Amsterdam is known for many things: canals, tulips, bicycles, stroopwafels, and cafes that sell more than just coffee. And even though The Netherlands’ topography is pretty unexciting, it has a pretty rad motorcycling scene too.
It’s a small scene, but it’s chock full of wonderful misfits and moto-zealots that know how to party. So it was the perfect city for BMW Motorrad to stage this year’s edition of Pure&Crafted.
Pure&Crafted is a one-day event that throws motorcycles and music into one big melting pot. The focus is on ‘new heritage’—so you’ll find custom motorcycles, indie and alternative music, small batch apparel and goods, and craft food and drink. So even though it’s sponsored by one of the world’s biggest motorcycle manufacturers, it’s eclectic enough to pull a bigger crowd than just bikers.
BMW held the first three editions of Pure&Crafted in Berlin, then took the show on the road before moving it to the Dutch capital. With an invite from BMW Motorrad to hang out and attend the festival, I landed at Schiphol and did something I hardly ever do: headed for the exit instead of just dashing to catch a connecting flight.
BMW picked an epic venue for this year’s show. They held it at the Taets Art and Event Park—a compound of sorts that used to be a munitions plant, and is now a heritage site. Located about 15 minutes out of the city centre on the banks of the Amsterdam North Sea Canal, the site has an industrial, well-worn vibe.
The event festivities were spread throughout the venue, with the vibe changing from building to building. There were two dedicated music stages, a ‘Wheels’ area that was packed with custom motorcycles, and a couple of indoor market spaces. Spread in between the main buildings was a food and drink alley, lined with bars and food trucks.
As the main sponsor for the show, BMW Motorrad took the opportunity to debut their upcoming range of heritage-focused riding gear and apparel. So they set up a lounge to showcase the gear, and a handful of stunning custom and vintage BMWs
The gear itself is low-key and classy, and a far cry from the technical apparel the brand is known for. The range’s flagship riding jacket caught my eye—a horse leather number with classic styling, a lush bronze-coloured lining and heavy-duty construction.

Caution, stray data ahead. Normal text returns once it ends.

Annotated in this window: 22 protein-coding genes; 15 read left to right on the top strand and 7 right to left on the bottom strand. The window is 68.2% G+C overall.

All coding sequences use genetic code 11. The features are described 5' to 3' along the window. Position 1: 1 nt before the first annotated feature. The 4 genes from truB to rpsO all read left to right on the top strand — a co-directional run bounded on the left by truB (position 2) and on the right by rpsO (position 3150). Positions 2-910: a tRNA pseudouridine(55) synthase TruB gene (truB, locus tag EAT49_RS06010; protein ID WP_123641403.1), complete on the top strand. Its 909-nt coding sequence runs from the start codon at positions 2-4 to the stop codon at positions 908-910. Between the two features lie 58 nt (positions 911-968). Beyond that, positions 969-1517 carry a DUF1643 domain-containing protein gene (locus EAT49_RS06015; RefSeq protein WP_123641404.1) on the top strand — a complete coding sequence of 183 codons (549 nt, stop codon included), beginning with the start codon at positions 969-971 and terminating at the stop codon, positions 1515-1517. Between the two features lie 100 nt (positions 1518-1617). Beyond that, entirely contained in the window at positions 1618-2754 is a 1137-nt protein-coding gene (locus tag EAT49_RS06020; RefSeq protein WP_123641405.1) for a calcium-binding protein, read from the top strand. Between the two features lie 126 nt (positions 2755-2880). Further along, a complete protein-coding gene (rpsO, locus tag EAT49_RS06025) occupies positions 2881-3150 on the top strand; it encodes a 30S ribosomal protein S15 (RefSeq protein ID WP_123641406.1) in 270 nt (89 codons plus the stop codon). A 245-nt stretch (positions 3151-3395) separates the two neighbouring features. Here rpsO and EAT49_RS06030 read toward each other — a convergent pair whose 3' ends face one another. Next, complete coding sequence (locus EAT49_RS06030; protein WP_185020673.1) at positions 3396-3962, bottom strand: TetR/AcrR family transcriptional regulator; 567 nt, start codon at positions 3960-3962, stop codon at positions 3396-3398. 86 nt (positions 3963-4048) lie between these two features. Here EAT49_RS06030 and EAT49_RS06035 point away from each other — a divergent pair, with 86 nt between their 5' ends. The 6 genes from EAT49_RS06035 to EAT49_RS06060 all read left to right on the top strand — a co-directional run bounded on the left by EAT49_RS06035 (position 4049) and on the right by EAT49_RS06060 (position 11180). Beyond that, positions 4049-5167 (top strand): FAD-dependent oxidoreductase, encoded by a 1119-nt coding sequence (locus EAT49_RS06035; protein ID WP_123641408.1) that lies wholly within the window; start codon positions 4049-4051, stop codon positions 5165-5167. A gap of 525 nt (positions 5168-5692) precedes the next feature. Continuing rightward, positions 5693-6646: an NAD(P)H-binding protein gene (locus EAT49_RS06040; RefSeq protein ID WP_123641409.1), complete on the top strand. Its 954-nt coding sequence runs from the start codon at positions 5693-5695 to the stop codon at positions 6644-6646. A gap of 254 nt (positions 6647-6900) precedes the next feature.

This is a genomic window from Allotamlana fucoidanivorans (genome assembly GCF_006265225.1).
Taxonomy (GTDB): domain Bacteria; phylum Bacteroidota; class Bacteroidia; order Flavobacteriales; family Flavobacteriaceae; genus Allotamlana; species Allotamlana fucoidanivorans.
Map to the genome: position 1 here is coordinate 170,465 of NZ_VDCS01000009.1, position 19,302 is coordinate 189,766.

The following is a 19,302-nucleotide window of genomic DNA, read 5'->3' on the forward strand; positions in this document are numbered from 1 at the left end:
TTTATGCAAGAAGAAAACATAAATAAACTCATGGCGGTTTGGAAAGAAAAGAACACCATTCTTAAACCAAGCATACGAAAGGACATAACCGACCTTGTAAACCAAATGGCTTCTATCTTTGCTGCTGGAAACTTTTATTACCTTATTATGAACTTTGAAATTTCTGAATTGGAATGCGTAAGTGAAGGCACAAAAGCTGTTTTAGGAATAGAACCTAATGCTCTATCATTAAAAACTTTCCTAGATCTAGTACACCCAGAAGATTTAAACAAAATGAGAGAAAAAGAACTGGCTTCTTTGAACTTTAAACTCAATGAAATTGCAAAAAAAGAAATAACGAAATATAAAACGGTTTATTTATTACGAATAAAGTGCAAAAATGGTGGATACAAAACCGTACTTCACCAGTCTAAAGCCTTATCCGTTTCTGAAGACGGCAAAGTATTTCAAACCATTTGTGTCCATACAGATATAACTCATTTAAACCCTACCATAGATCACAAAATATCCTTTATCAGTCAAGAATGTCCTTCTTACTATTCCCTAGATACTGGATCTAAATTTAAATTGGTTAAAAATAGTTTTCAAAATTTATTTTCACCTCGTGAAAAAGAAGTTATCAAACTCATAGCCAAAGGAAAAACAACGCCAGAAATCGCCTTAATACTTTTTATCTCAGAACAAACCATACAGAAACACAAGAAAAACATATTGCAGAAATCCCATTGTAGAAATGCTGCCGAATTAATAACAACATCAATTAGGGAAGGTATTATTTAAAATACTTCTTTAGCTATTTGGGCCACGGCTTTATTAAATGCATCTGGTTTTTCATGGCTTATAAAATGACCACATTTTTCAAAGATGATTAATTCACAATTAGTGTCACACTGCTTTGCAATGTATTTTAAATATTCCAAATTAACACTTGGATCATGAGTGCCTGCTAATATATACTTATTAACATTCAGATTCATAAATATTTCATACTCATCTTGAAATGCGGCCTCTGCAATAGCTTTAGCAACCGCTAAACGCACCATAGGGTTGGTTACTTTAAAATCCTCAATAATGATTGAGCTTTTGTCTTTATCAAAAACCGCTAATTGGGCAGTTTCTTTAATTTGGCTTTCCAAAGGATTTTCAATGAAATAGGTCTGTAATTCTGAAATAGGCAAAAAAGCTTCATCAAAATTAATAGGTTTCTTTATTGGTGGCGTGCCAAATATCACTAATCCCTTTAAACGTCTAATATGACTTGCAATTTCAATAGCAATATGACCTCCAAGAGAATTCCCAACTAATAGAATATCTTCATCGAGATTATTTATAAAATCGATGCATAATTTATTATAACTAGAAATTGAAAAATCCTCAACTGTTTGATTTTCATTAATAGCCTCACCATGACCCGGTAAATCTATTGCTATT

The surrounding bike decor included the ‘R5 Hommage’ concept, from Sweden’s Unique Custom Cycles, and a jaw-dropping custom based on the upcoming R18, from Japan’s Custom Works Zon.
There were more BMW-based customs in the ‘Wheels’ building too, setup in their own little glass window-lined foyer. These included a couple of wild race bikes, all of which compete in the zany Sultans of Sprint 1/8th mile sprint race series in Europe.
One was VTR Customs’ ‘Spitfire’—a BMW R 1200 R wrapped in a fuselage-looking structure, that actually shoots flames.
Another was ‘Achilles’—a crazy R 1250 RS built by Kraftstoffschmiede and Man and the Machines. I also saw the ‘Type 18’ R nineT from Auto Fabrica, and a totally over the top C Evolution scooter from Krautmotors.
About halfway through the day, Spitfire pilot Amelie ‘Amy’ Mooseder and Rolf Reick from Krautomotors treated us to an open air flame and burnout show. Nothing revs a crowd up as much as two whacky custom motorcycles taking turns to spit fire and smoke rubber. (And nothing wrecks a T-shirt quicker than standing too close to a rear wheel mid-burnout.)
It wasn’t all BMWs though. Inside the main floor of the ‘Wheels’ area, Dutch builders Ironwood Custom Motorcycles, Pancake Customs and Cool Kid Customs all had bikes on show. I also saw a Royal Enfield from Rough Crafts in Taiwan, a pair of Hondas from Motoism in Germany.
Krautmotors had a few more bikes on display inside too, and I saw work from Deathwish Company and ROOK too.
The indoor markets were packed full of small independent apparel brands, gear retailers and craftsmen. There was everything from barbers slinging razors, to the Movember crew slinging gin and tonics.
Tattoo Lenny was dishing out art on the day, and one of my favourite moto shops on the planet—Rusty Gold Motorshop—had their wares on offer too.
Outside, my travel companions and I kept ourselves well fueled with Mexican pulled beef burgers, freshly baked pizza, out-of-this-world Dutch fries, craft beer and hearty bourbon.
And then there was the music—a mixed bag of local and international indie, rock and alternative acts. English punk rockers Bad Nerves lit up the 2nd stage in the afternoon, with London’s own Swedish Death Candy tearing the main stage’s roof off in the evening. Dutch acts Indian Askin and Blaudzun also delivered standout performances.
Pure&Crafted also gave me the opportunity to tick something off my bucket list: witnessing an honest to goodness wall of death show. Seeing, smelling and hearing the famed Ken Fox Troupe roar around a giant wooden cylinder on vintage bikes (and one go kart) will go down as one of my top moto-memories.
Pure&Crafted’s recipe of tunes, wheels and revelries isn’t entirely unique—but its alternative vibe sets it apart from most motorcycle festivals.
Add in a healthy dose of rad people that know how to get down, and there’s plenty of motivation to go back next year.